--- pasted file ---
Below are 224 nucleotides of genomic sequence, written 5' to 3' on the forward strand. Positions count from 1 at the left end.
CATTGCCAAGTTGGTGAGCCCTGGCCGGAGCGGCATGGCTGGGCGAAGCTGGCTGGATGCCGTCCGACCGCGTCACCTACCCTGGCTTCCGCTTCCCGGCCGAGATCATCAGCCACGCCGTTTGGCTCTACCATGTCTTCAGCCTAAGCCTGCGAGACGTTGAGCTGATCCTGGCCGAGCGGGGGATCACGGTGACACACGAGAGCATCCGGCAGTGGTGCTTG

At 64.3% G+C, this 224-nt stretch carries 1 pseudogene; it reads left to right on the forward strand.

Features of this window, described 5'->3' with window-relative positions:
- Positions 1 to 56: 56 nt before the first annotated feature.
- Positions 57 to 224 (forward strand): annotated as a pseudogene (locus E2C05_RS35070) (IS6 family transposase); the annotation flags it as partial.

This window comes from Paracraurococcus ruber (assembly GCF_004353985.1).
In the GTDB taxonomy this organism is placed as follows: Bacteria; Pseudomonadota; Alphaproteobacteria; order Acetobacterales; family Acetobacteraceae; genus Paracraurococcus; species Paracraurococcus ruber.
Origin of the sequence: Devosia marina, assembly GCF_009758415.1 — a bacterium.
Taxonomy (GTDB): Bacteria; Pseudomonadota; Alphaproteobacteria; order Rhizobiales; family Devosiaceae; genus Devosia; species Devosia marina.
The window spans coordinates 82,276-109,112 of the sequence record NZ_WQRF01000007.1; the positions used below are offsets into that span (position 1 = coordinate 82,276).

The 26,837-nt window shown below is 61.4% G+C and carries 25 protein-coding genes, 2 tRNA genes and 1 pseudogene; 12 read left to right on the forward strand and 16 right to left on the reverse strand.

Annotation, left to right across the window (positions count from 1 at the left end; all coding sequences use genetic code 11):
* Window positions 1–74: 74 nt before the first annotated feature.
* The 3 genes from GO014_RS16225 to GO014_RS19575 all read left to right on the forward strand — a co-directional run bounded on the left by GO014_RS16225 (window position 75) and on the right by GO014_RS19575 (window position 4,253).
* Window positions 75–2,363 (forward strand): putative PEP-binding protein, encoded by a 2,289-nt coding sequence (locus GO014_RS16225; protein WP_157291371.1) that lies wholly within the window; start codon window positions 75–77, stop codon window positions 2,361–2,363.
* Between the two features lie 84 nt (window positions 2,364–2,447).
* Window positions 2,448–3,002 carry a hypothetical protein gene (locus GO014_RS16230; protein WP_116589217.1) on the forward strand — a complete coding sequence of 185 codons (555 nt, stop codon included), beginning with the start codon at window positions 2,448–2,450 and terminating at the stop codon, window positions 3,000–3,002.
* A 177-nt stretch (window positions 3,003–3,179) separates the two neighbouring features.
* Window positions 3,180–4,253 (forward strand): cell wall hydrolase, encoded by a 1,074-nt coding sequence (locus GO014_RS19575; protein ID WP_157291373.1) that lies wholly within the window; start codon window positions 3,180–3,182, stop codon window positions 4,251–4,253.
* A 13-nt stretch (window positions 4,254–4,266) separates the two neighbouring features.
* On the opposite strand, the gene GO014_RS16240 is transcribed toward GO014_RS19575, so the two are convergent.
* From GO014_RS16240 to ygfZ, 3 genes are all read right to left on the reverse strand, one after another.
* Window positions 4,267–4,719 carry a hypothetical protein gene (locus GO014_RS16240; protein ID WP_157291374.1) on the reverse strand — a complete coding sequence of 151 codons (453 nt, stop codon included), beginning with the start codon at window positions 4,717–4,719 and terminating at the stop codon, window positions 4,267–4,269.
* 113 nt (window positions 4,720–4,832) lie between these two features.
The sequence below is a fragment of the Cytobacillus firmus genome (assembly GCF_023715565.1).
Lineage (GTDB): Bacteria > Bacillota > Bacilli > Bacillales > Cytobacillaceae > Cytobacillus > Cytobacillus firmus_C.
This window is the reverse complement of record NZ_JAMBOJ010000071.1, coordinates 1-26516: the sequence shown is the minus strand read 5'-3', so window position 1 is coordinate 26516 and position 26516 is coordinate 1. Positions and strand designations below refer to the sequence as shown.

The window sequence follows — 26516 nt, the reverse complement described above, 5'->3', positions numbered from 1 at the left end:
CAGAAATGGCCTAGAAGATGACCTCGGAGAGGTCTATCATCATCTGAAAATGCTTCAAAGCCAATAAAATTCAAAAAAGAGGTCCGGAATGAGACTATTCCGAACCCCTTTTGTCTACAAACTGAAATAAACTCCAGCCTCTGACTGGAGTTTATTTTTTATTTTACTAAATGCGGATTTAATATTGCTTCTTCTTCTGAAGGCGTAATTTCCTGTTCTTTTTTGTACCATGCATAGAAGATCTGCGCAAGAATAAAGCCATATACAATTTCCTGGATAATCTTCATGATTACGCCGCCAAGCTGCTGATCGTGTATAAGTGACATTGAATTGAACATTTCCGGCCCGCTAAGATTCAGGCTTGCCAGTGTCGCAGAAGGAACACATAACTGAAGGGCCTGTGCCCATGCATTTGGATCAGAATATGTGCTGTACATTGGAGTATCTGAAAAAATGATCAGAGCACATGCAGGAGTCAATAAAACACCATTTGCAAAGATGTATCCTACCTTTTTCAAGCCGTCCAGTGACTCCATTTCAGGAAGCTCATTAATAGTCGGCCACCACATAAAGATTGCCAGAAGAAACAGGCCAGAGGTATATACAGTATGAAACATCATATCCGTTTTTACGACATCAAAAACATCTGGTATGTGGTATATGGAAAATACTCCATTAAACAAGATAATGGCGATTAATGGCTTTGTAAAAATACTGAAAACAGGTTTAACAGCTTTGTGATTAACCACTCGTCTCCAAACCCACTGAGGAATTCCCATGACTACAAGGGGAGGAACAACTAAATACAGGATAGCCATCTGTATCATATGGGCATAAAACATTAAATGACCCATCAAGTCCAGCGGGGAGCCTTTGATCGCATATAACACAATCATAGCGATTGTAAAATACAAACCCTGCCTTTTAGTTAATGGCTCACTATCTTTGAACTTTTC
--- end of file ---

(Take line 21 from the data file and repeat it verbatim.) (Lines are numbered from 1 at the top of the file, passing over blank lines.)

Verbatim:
* A 13-nt stretch (window positions 4,254–4,266) separates the two neighbouring features.